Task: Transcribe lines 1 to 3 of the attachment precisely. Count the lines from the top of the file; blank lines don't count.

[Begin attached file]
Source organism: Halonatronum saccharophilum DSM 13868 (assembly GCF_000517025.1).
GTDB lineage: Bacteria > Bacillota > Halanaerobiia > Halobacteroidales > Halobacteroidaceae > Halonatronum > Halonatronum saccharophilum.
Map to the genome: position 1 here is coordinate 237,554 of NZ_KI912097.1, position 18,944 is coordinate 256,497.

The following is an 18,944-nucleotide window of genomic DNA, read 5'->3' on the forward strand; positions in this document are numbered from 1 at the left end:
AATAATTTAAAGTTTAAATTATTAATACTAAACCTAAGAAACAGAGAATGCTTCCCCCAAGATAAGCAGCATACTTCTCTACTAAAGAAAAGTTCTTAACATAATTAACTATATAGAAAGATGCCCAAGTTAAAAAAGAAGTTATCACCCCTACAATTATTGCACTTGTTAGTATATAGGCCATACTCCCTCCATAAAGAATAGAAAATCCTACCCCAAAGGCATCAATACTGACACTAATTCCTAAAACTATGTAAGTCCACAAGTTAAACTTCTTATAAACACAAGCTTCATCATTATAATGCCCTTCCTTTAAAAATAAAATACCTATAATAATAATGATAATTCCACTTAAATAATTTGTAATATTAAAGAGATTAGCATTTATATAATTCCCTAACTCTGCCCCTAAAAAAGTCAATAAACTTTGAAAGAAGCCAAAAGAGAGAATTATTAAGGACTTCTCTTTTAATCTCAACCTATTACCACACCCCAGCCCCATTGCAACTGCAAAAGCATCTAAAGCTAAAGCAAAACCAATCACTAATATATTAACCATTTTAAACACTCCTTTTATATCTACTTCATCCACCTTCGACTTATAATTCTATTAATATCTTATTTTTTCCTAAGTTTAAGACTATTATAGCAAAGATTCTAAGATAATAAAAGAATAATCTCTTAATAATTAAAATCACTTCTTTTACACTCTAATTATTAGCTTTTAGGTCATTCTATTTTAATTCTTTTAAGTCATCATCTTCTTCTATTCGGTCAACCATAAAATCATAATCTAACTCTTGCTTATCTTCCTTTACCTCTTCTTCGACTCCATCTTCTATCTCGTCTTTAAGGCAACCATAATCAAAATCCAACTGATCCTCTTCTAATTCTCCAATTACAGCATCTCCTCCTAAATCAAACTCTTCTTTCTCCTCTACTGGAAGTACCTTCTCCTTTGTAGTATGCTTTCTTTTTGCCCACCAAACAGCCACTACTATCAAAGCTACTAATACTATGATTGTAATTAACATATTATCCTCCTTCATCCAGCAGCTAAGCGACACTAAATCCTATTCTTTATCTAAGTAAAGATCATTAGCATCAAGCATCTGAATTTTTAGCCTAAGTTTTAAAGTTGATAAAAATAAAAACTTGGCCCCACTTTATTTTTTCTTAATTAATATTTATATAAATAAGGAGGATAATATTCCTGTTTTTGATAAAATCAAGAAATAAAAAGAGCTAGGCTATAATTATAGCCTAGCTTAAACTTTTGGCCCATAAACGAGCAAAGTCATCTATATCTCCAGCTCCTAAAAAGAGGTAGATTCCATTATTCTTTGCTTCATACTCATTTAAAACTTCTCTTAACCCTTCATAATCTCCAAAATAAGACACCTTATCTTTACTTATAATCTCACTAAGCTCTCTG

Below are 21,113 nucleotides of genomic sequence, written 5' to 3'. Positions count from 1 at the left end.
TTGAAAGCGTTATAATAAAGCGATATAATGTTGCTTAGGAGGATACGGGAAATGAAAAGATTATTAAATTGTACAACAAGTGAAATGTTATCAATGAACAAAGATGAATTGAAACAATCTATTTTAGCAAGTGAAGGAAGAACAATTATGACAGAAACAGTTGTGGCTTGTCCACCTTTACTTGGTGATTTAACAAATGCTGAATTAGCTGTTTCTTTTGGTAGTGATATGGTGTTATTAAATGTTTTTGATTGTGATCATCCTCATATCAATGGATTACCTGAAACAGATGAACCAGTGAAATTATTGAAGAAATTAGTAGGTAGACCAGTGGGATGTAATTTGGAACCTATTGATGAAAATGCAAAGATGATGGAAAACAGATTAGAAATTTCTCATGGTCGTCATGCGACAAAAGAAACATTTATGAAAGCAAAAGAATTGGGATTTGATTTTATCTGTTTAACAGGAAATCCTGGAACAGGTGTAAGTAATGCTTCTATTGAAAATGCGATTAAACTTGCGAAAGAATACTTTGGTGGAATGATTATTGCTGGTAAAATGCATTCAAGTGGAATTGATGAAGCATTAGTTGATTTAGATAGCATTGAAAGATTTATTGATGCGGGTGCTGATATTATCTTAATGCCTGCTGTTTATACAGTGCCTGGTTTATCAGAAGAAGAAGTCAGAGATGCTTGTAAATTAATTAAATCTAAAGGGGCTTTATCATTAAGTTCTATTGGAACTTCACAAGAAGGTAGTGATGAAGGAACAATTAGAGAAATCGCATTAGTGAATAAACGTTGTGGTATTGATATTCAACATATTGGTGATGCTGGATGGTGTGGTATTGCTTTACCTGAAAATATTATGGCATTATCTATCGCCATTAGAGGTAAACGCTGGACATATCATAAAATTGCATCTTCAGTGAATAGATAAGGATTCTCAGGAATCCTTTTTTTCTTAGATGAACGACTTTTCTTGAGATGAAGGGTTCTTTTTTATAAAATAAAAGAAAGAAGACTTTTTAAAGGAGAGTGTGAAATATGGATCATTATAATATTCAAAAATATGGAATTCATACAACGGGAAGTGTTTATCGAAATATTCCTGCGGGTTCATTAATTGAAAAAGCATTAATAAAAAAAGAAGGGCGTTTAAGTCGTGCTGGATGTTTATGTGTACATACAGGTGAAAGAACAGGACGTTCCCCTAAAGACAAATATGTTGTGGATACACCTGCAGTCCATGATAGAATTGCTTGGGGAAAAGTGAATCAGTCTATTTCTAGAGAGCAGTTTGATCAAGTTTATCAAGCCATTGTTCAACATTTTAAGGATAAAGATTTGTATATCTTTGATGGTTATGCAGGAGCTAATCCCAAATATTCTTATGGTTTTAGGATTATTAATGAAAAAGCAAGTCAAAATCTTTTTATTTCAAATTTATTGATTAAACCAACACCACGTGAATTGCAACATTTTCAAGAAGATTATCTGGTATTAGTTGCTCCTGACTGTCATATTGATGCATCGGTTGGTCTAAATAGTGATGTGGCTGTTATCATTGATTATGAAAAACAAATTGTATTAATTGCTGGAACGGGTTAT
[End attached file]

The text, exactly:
Source organism: Halonatronum saccharophilum DSM 13868 (assembly GCF_000517025.1).
GTDB lineage: Bacteria > Bacillota > Halanaerobiia > Halobacteroidales > Halobacteroidaceae > Halonatronum > Halonatronum saccharophilum.
Map to the genome: position 1 here is coordinate 237,554 of NZ_KI912097.1, position 18,944 is coordinate 256,497.